Choate Island was originally known as Hog Island, and is the largest island in the Crane Wildlife Refuge and is the site of the Choate family homestead, the Proctor Barn, the White Cottage, and the final resting place of Mr. and Mrs. Cornelius Crane. There are great views from the island summit of the Castle Neck dunes and Plum Island Mount Agamenticus in Maine.
In 1819 the inhabitants of Chebacco Parish began noticing lights moving about at night in the graveyard. It was discovered that at least eight graves had been dug up and their coffins were empty.
The concepts of freedom about which Thomas Jefferson wrote in the Declaration of Independence originated from the pen of the Rev. John Wise of Ipswich: “The first human subject and original of civil power is the people…and when they are free, they may set up what species of government they please.”
The inhabitants of the part of Ipswich known as Chebacco established their own parish in 1679, but were still residents of the town of Ipswich. In 1818, two hundred and six men of Chebacco petitioned the Legislature for incorporation, and the town came into existence on Feb. 5, 1819.
In 1909, W. Starling Burgess joined with Augustus Moore Herring to form the Herring-Burgess Company, manufacturing aircraft under a license with the Wright Brothers, thus becoming the first licensed aircraft manufacturer in the United States. Burgess took the initial flight of his first plane in 1908 at Chebacco Lake in Hamilton, MA. […]
(This article is from the New England Historical Society.) On July 3, 1916, Lawrence ‘Chubby’ Woodman invented the fried clam. It was a hot, steamy day in Essex, Mass. Chubby Woodman and his wife Bessie had opened a small concession stand on Main Street two years earlier. On weekends they […]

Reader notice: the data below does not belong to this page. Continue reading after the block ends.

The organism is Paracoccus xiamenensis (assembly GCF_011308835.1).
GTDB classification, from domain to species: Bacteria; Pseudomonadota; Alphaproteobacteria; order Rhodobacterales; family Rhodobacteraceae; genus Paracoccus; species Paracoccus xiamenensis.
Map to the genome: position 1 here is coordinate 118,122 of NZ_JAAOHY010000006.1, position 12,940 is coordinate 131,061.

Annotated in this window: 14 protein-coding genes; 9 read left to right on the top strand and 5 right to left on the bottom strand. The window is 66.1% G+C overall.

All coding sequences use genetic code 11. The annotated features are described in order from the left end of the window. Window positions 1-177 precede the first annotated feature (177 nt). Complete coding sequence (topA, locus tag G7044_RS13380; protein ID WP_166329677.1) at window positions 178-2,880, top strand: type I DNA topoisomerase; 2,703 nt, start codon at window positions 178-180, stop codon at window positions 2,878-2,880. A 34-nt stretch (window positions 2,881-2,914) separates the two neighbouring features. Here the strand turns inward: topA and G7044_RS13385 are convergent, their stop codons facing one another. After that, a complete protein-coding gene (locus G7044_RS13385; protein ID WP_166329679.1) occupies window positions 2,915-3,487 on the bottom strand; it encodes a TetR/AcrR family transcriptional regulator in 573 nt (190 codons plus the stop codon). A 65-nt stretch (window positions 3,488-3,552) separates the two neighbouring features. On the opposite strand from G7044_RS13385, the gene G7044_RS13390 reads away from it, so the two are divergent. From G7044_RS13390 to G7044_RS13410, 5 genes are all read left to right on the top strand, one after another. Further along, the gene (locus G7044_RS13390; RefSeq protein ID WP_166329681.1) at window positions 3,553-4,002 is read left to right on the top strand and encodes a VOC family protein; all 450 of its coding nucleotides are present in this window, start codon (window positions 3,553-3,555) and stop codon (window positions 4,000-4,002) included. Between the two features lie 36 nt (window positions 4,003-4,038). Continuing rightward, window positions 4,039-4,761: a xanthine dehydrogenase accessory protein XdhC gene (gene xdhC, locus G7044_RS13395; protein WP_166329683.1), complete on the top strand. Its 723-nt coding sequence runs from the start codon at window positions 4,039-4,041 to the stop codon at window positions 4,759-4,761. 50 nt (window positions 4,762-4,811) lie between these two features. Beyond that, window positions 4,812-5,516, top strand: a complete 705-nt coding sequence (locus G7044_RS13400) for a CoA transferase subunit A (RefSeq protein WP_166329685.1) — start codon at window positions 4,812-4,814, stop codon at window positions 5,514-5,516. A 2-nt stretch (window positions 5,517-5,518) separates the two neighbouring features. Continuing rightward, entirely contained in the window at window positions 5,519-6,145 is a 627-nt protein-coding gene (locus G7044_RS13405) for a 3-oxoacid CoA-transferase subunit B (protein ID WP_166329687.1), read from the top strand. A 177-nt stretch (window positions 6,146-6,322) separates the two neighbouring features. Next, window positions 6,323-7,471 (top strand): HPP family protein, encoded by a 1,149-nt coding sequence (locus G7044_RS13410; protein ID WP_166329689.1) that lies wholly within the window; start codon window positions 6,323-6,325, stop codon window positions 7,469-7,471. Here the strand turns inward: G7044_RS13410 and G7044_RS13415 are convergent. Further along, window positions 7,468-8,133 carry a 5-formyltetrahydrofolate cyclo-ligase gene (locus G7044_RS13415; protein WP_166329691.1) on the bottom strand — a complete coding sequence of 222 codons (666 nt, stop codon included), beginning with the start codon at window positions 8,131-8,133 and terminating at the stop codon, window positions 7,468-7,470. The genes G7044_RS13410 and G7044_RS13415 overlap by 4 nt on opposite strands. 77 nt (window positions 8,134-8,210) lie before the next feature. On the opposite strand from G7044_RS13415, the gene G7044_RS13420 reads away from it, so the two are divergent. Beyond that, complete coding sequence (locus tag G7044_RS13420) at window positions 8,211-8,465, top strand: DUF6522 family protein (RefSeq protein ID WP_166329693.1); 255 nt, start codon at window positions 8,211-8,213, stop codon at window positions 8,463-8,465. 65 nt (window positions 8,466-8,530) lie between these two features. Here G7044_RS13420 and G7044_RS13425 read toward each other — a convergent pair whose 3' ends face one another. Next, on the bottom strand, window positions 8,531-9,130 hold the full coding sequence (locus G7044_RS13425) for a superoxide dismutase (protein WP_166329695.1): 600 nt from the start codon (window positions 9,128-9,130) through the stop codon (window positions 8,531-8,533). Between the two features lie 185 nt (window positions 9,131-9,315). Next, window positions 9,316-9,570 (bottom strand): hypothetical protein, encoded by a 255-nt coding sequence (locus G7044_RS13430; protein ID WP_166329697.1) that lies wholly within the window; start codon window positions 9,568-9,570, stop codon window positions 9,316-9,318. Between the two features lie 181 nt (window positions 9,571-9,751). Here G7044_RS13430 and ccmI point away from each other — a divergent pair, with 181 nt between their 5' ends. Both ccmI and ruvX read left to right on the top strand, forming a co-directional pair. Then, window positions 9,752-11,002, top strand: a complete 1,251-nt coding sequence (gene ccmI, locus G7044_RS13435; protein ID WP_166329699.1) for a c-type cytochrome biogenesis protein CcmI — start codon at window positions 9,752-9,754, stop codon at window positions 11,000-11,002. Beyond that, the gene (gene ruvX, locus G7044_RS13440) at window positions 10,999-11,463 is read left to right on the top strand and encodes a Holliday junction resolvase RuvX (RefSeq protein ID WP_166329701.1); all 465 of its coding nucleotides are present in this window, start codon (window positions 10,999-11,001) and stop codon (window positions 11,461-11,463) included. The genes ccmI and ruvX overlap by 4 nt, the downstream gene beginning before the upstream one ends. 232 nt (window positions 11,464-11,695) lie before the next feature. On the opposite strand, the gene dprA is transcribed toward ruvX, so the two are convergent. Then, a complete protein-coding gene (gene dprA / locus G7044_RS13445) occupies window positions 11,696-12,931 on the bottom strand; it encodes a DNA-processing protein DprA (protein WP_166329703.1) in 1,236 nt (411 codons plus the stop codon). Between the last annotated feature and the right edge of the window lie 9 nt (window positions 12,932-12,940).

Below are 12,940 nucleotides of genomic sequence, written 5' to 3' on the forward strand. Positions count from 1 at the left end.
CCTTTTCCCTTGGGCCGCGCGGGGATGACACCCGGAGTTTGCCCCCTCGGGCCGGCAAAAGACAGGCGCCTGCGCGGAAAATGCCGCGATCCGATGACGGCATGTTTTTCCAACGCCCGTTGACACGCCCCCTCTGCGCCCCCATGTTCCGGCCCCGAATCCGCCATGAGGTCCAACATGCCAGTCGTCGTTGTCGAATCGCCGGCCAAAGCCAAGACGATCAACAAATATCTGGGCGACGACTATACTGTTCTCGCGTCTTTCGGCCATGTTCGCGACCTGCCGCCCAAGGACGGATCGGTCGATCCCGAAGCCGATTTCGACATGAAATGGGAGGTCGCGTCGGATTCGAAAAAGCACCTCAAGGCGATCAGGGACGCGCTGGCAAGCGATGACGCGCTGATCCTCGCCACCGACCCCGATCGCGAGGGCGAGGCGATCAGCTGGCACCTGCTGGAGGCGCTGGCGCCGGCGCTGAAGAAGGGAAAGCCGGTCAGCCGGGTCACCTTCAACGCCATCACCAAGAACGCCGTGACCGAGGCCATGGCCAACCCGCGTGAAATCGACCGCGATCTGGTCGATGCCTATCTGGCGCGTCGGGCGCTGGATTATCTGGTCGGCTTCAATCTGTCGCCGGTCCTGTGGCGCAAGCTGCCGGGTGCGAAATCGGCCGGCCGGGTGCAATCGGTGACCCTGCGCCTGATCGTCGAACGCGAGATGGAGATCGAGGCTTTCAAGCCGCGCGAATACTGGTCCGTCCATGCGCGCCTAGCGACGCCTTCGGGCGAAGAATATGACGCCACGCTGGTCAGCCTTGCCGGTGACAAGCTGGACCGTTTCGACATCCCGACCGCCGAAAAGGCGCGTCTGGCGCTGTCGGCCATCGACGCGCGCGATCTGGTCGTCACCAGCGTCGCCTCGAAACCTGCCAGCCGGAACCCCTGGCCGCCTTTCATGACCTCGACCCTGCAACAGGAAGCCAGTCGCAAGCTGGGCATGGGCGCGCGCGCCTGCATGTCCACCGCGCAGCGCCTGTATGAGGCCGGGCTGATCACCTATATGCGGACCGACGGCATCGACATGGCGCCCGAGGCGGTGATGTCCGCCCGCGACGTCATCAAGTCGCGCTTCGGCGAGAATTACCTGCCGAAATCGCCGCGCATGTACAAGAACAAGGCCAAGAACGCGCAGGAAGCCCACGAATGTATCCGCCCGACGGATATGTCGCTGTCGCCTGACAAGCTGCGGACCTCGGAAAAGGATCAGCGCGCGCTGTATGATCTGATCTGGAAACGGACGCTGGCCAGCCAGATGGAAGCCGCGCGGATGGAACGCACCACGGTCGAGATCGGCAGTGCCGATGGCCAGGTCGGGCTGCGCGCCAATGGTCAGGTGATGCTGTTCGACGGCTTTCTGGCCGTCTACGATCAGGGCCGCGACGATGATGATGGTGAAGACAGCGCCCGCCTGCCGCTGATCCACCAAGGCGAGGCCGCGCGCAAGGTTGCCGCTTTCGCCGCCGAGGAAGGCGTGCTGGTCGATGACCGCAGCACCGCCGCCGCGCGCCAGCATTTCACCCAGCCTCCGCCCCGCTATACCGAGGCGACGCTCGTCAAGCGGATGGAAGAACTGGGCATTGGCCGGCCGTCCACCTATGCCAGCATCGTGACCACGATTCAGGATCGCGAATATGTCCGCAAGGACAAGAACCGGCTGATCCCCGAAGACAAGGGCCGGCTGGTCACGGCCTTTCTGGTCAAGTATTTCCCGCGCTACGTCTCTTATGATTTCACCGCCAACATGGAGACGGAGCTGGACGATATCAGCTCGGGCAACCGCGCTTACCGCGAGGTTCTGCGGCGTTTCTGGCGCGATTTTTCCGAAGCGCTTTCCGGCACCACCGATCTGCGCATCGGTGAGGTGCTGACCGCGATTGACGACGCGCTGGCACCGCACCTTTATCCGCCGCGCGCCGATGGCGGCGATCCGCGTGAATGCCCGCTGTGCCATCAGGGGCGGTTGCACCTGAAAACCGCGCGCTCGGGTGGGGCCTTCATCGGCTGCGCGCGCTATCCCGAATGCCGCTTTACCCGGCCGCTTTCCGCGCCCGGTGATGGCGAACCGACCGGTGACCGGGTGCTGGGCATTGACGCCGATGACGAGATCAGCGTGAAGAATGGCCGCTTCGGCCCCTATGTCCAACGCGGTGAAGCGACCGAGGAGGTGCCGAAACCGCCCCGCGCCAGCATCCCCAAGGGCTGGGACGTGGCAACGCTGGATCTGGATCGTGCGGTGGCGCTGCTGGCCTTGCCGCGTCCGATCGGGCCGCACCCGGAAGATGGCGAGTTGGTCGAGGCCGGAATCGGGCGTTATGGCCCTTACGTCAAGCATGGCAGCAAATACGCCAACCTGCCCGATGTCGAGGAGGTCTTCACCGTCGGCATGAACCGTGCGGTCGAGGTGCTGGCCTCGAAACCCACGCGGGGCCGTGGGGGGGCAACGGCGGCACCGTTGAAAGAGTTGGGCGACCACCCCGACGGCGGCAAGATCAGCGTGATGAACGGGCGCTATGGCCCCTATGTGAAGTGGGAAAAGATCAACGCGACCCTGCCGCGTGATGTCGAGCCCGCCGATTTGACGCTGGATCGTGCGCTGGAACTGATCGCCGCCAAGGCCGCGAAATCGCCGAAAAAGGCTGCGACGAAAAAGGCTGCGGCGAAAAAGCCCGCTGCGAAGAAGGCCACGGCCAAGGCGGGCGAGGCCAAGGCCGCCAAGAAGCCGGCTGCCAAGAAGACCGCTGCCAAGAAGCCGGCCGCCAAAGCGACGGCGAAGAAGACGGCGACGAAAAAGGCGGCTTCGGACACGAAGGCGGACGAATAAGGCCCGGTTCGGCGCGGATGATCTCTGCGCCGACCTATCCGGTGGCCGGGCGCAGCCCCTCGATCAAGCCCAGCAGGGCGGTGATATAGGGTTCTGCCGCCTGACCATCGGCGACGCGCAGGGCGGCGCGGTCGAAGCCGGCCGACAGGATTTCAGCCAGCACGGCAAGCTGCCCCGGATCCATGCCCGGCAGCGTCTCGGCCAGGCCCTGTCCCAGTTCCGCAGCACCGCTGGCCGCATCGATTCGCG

In 1896, the first trolley from Beverly arrived in Ipswich, and a year later, the Georgetown, Rowley and Ipswich Street Railway opened. By 1919, Mr. Ford’s Model T ended the brief era of the street railway.
Over 4000 wooden vessels were launched from Essex, including many schooners that sailed from nearby Gloucester, once the largest fishing port in the United States. View below, “Legacy: Shipbuilders, Fishermen and the Age of the Gloucester Schooners” (58 minutes).
As the people of the Hamlet were financially stable, the burden of taxation for the support of the poor in the old town of Ipswich was considered to be an unjust imposition. The leaders of the parish petitioned Ipswich to be allowed to incorporate as the new town of Hamilton. 25 years later, the men of Chebacco petitioned the Legislature for incorporation as a separate town, and to not be held for any part of the new establishment for the relief of the poor in Ipswich. The following year, Chebacco Parish became the Town of Essex
The 55-foot pinky schooner Ardelle was designed and built by Harold Burnham of Burnham Boat Building in Essex MA using locally harvested wood and hand tools and similar techniques to those that Colonial-era shipbuilders used. Hundreds of spectators watched from the Essex Shipbuilding Museum in 2011 for the launching of the Ardelle into […]
In August 1635, the 240-ton Angel Gabriel sank in Pemaquid Bay after sailing into the most intense hurricane in New England history. Among the survivors were John Cogswell and his wife, three members of the Burnham family, Captain Robert Andrews and his nephews, who all settled in an area called Chebacco, which is now Essex.
When Chebacco Parish (now Essex) began building their own meeting house, Ipswich authorities obtained an order that “No man shall build a meeting house at Chebacco.” Abigail Proctor saw a glaring legal loophole…
This very entertaining mid-20th Century documentary is shown at the Essex Shipbuilding Museum, just a short drive from Ipswich. Viewing time: 12 minutes.